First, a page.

The EPA says it is keeping the 2012 restrictions in place for now, in large part because utilities have already spent billions to comply with them. But environmental groups worry the move is a step toward repealing the limits and could make it harder to impose other regulations in the future.

In a statement, the EPA said it is “providing regulatory certainty by transparently and accurately taking account of both costs and benefits.”

The National Mining Association welcomed the move, calling the mercury limits “punitive” and “massively unbalanced.”

When coal is burned it releases mercury into the air, where it can cause health risks to people including neurological disorders, heart and lung problems and compromised immune systems. Babies developing in the womb and young children are especially at risk. The main source of exposure is through eating contaminated fish and seafood.

“What has changed now is the administration’s attitude towards public health,” said Clean Air Task Force Legal Director Ann Weeks in a statement. Weeks called the EPA’s estimates outdated and said more recent research finds billions of dollars in public health benefits from reducing mercury emissions alone.

Others are concerned about the future impact.

“We should not limit ourselves in the ongoing fight against this dangerous pollutant,” said mercury expert Celia Chen of the Dartmouth Toxic Metals Superfund Research Program. In a statement, she said the warming climate, for example, might affect mercury’s impact on the environment but the EPA’s proposal could make it harder to address that. “Regulators need the tools to strengthen mercury controls in the future if needed,” she said.

Jeff Holmstead doesn’t think that’s necessarily so. He’s a former EPA air administrator now with Bracewell LLP, which represents energy industry clients. In a statement, he said the EPA is not restricting courts from considering the co-benefits of a certain regulation but merely saying it should not justify a regulation like “this case, where virtually all the benefits are co-benefits.”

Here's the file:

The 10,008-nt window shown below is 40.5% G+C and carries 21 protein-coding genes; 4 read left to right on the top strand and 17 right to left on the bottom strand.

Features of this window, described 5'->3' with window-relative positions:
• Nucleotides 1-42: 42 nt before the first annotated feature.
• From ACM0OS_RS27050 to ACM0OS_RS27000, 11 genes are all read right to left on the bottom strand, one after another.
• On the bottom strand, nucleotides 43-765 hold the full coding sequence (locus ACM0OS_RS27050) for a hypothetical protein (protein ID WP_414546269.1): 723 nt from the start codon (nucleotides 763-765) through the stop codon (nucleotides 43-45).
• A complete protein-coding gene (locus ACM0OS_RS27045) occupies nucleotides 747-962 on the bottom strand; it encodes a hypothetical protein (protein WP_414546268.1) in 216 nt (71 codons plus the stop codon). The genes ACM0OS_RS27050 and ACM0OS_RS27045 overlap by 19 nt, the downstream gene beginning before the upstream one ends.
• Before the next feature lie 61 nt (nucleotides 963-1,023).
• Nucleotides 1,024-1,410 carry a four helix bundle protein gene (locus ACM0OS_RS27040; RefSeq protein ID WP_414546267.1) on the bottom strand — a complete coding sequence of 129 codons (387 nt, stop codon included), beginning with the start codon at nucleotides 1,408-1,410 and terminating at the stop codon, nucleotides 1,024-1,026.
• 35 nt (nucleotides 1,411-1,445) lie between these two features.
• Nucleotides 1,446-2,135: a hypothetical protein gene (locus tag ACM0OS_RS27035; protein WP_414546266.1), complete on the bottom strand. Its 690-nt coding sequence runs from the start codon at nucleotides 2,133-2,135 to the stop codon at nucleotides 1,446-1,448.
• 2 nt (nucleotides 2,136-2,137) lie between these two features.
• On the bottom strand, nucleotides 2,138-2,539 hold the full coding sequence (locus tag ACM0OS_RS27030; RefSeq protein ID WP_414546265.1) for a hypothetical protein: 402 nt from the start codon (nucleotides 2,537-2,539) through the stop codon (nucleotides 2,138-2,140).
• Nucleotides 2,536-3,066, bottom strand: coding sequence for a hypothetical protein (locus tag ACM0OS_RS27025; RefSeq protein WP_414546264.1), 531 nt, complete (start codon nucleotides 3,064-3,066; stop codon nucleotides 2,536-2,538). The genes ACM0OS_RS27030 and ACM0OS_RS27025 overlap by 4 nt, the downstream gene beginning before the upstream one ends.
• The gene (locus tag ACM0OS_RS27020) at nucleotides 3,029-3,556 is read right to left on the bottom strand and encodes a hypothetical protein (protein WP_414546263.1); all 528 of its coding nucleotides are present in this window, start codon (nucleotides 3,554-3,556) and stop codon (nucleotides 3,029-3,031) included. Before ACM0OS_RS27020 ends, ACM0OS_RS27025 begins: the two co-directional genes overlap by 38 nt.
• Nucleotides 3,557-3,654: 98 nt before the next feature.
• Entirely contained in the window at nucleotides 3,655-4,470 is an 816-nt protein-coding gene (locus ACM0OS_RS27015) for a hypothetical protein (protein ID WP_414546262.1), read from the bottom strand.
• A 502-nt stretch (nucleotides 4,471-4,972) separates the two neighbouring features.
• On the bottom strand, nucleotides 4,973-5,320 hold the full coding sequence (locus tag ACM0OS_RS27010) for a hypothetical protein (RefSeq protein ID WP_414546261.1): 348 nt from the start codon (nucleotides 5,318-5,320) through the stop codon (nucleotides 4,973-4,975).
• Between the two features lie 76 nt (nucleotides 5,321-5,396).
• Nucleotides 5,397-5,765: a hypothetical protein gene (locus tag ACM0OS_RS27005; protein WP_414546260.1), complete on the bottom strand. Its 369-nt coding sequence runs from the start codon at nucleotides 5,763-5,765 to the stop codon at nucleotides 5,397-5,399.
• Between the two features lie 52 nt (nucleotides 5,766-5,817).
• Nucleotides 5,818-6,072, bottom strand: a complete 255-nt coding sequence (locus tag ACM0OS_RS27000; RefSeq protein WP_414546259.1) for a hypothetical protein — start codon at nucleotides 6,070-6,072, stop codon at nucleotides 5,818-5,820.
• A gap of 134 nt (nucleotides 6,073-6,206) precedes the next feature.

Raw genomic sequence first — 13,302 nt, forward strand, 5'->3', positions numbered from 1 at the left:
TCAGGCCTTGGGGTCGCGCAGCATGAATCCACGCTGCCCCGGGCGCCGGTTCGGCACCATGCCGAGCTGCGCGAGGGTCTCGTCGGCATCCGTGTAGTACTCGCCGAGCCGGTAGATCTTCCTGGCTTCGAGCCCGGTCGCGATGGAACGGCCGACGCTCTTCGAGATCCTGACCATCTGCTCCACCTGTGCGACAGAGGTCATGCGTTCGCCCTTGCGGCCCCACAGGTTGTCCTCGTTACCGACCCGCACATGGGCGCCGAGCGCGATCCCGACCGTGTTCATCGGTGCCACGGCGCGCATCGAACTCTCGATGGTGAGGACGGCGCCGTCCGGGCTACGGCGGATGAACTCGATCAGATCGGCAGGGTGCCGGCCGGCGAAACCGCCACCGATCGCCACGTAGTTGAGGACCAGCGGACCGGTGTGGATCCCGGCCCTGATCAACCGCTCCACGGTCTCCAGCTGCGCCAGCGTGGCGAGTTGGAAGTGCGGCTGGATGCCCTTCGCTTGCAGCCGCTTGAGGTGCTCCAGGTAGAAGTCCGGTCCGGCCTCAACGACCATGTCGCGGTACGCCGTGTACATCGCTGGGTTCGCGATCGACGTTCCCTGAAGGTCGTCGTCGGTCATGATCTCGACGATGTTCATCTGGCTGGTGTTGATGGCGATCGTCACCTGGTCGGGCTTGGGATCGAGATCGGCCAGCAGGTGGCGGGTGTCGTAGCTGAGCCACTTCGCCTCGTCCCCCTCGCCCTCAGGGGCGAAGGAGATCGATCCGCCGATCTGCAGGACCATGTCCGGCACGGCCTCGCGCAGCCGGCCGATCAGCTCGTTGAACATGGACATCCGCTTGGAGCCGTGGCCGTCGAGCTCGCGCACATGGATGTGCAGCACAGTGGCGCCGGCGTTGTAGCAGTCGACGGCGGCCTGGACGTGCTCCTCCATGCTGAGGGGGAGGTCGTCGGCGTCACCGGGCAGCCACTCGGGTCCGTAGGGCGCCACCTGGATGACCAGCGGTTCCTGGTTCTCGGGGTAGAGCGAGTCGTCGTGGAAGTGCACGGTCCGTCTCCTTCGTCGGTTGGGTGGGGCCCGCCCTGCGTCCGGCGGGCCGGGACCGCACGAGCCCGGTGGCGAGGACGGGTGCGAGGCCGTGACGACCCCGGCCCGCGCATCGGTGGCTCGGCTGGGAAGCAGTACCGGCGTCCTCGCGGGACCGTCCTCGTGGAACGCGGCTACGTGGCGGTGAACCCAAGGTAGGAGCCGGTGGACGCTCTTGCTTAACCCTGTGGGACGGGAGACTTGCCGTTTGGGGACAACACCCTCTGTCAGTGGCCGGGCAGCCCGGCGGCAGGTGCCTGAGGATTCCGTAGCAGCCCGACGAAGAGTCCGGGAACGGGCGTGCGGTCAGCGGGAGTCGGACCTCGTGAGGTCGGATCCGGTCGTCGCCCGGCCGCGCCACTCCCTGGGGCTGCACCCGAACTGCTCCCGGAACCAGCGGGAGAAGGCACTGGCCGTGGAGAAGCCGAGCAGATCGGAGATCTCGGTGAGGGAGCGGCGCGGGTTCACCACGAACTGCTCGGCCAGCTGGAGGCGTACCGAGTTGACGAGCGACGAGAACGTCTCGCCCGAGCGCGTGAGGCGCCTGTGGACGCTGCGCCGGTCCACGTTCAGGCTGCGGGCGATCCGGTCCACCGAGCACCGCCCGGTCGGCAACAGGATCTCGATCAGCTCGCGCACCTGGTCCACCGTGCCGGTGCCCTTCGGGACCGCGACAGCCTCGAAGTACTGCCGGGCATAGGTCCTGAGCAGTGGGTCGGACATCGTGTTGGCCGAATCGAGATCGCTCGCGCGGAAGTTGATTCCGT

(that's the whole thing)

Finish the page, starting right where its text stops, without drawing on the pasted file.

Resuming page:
Coal Plants

Since many regulators have included the equipment costs in utility rates, some worry that no longer requiring the limits could leave customers paying for the pollution controls without getting cleaner air. That’s because it also costs money to continue operating that equipment.

“It’s not unreasonable to expect that if the standards go away there will be some number of utilities that will choose to no longer operate pollution controls that they’ve installed,” says Janet McCabe, former acting assistant administrator of the Office of Air and Radiation at EPA during the Obama administration.

In 1990 Congress amended the Clean Air Act and advised the EPA to limit mercury emissions from a variety of industries. It took 21 years before the EPA finalized the Mercury and Air Toxics Standards for coal-fired power plants.

The proposal to weaken the mercury limits is the latest in a series of efforts the Trump administration has taken to help the struggling coal business. The federal Energy Information Administration says U.S. coal consumption in 2018 is expected to be at its lowest level in nearly four decades.

In December the administration proposed a revision that would allow coal-fired generators to emit more CO2 per megawatt-hour of electricity generated. The EPA has also moved to relax Obama-era regulations on carbon emissions and roll back existing regulations that govern coal ash.